School Leaders are Number Two Priority in President’s Budget

Today the President released his Fiscal Year (FY) 2015 budget request for the Department of Education.  The President requested $68.6 billion in education funding which is an increase of $1.3 billion over Fiscal Year 2014 allocations.  In its FY15 budget the Department lays out its six priorities:  “1) increasing equity and opportunity for all students, 2) strengthening support for teachers and school leaders, 3) expanding high-quality preschool programs, 4) affordability and quality in postsecondary education, 5) promoting educational innovation and improvement, and 6) improving school safety and climate.”

NASSP was ecstatic to see that support for teachers and school leaders was highlighted as the number two priority for the Department, however the School Leadership Program saw a modest increase from the FY14 levels to a proposed level of $35 million.  This increase pales in comparison to the ever growing professional development needs of school leaders as they work to implement college and career-ready standards and new teacher evaluation systems. (See NASSP & NAESP’s Policy Brief:  Supporting Principals in Implementing Teacher Evaluation Systems.)

In the FY15 budget plan, Title I is renamed, “College and Career Ready Students” and is level funded at $14.4 billion.  Additionally, IDEA state grants are funded at $11.6 billion which is an increase of $100 million over FY14 appropriations, but the $100 million is earmarked for Results Driven Accountability Incentive grants, a new competitive grant program.  Career and technical education state grants were also level funded at $1.1 billion in the President’s proposal.

One program NASSP was particularly pleased to see the President include was the new ConnectEDucators grant at $200 million, that would support the use of digital devices and technology, including professional development to personalize the learning environment.  NASSP has long promoted digital learning and technology to foster personalized learning for all students.  This initiative supplements ConnectED, that NASSP also supports, which aims to bring broadband internet to 99 percent of students in five years.

This year’s proposal again includes the High School Redesign program, requested at $150 million which would provide competitive grants to local school districts that partner with institutions of higher education, non-profits, community based organizations, government agencies, and business or industry related organizations to stimulate a comprehensive redesign of the high school experience with meaningful and relevant academic and career-related learning experiences.  This program is currently mirrored in the Youth CareerConnect grants managed by the U.S. Department of Labor.  The President also once again proposed elimination of the Striving Readers Comprehensive Literacy program to form their own program called Effective Teaching and Learning: Literacy.  However, Striving Readers has strong support in Congress and was funded at $158 million in the FY14 omnibus spending bill.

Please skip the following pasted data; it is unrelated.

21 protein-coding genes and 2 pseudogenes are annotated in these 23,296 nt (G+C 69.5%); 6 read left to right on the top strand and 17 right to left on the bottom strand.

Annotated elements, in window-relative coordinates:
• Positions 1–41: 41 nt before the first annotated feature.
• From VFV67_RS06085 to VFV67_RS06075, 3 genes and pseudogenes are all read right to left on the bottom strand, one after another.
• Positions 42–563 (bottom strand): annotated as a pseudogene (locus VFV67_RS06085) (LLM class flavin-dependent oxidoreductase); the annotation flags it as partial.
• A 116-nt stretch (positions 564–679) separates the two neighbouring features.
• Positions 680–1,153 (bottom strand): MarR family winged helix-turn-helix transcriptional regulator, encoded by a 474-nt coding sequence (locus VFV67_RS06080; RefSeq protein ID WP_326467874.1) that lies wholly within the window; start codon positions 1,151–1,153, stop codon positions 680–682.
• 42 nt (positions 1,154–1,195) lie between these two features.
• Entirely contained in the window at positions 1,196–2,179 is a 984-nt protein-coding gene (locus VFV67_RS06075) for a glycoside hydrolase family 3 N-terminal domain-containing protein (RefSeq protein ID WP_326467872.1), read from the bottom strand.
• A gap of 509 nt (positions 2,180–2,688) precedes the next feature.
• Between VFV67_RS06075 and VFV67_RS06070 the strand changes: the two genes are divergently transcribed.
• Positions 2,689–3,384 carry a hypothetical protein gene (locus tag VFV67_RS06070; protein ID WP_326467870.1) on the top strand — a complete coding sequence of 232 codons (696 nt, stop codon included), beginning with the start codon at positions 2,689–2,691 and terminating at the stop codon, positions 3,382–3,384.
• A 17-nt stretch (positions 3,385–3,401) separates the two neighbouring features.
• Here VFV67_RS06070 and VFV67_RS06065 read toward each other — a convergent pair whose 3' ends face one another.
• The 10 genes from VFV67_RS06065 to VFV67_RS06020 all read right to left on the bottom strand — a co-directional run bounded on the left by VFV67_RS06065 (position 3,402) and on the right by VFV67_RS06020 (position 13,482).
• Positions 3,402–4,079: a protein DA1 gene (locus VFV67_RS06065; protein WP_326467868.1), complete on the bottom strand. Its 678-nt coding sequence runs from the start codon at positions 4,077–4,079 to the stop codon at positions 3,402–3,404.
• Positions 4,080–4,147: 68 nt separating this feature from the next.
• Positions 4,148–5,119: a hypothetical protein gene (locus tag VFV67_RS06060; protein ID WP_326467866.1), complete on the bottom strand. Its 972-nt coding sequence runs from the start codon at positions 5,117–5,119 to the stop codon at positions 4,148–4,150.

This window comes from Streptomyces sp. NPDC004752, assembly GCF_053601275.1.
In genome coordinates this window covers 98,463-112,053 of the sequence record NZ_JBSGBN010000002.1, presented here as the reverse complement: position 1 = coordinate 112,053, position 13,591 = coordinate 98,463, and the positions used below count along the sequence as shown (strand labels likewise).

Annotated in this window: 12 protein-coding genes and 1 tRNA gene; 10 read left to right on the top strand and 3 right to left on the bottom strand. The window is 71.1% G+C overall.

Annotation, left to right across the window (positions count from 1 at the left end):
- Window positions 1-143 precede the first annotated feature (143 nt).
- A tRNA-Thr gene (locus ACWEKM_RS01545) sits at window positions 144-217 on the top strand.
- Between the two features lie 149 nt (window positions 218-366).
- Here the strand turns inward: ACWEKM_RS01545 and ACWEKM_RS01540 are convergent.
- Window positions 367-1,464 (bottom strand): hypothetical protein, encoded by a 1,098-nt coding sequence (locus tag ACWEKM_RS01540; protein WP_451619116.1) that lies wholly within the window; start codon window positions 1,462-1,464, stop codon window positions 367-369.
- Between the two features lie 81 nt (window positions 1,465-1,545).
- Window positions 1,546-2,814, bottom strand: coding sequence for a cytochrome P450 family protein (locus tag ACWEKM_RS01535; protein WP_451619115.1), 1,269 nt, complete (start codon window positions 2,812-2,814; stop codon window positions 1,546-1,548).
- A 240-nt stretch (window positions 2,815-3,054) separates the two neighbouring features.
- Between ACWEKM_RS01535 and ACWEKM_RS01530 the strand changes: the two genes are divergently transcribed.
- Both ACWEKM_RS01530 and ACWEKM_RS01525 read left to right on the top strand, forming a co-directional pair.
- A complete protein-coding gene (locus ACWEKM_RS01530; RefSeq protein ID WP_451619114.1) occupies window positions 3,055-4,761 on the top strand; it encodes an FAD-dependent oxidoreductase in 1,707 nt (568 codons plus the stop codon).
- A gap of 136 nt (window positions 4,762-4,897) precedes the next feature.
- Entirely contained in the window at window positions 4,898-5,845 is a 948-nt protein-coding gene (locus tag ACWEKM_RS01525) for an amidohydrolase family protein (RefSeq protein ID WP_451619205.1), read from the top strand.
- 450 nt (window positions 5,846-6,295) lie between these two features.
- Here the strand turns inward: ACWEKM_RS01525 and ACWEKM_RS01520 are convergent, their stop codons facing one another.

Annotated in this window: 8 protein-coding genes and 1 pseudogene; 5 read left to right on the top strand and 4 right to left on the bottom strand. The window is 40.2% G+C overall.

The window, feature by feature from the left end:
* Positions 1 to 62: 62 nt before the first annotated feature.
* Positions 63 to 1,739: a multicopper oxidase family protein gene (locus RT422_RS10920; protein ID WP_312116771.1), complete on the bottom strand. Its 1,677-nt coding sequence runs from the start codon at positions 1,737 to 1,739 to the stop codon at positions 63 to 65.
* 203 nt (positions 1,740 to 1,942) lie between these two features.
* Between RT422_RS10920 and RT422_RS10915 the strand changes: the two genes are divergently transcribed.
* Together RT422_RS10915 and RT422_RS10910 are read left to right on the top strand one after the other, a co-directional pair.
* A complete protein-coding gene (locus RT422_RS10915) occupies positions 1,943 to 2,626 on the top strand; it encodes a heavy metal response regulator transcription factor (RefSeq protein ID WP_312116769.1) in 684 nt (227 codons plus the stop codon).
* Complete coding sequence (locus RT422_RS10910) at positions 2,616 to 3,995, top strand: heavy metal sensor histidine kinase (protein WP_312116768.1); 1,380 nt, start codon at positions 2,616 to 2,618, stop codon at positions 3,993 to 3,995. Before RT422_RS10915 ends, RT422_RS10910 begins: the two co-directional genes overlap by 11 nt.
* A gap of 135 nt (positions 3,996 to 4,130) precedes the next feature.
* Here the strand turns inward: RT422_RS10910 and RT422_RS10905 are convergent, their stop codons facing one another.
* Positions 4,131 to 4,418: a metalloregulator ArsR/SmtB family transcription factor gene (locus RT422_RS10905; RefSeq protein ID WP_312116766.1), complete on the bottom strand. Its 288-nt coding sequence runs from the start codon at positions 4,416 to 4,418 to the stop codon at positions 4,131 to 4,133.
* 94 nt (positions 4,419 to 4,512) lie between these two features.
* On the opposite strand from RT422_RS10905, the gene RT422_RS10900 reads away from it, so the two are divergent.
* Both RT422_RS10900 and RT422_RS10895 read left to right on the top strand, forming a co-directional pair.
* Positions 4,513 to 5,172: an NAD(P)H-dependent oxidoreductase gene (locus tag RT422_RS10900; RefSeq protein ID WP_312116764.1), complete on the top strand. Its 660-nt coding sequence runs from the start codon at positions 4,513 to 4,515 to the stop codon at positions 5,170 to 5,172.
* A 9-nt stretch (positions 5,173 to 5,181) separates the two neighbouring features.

Lastly, the FY15 request included a new Race to the Top (RTT) initiative, RTT-Equity and Opportunity competitive grant program that seeks to close the opportunity and achievement gaps for students attending the nation’s highest-poverty schools.  The President’s request is for $300 million.  While equity in our nation’s public schools is deservedly the number priority in the Department of Education’s FY15 budget request, it shouldn’t be a competitive grant program that typically benefits the districts that already have the resources to write successful grant proposals while leaving out poorer and rural districts that lack the support and resources to compete.  NASSP continues to urge a stronger investment in formula funded programs, like Title I and IDEA that support high poverty schools and students and students with disabilities.

To view all the Department of Education budget documents, visit and make sure to continue to check the Principals Policy Blog for more information and follow @balljacki and @akarhuse on Twitter.

Leave a Comment

Your email address will not be published.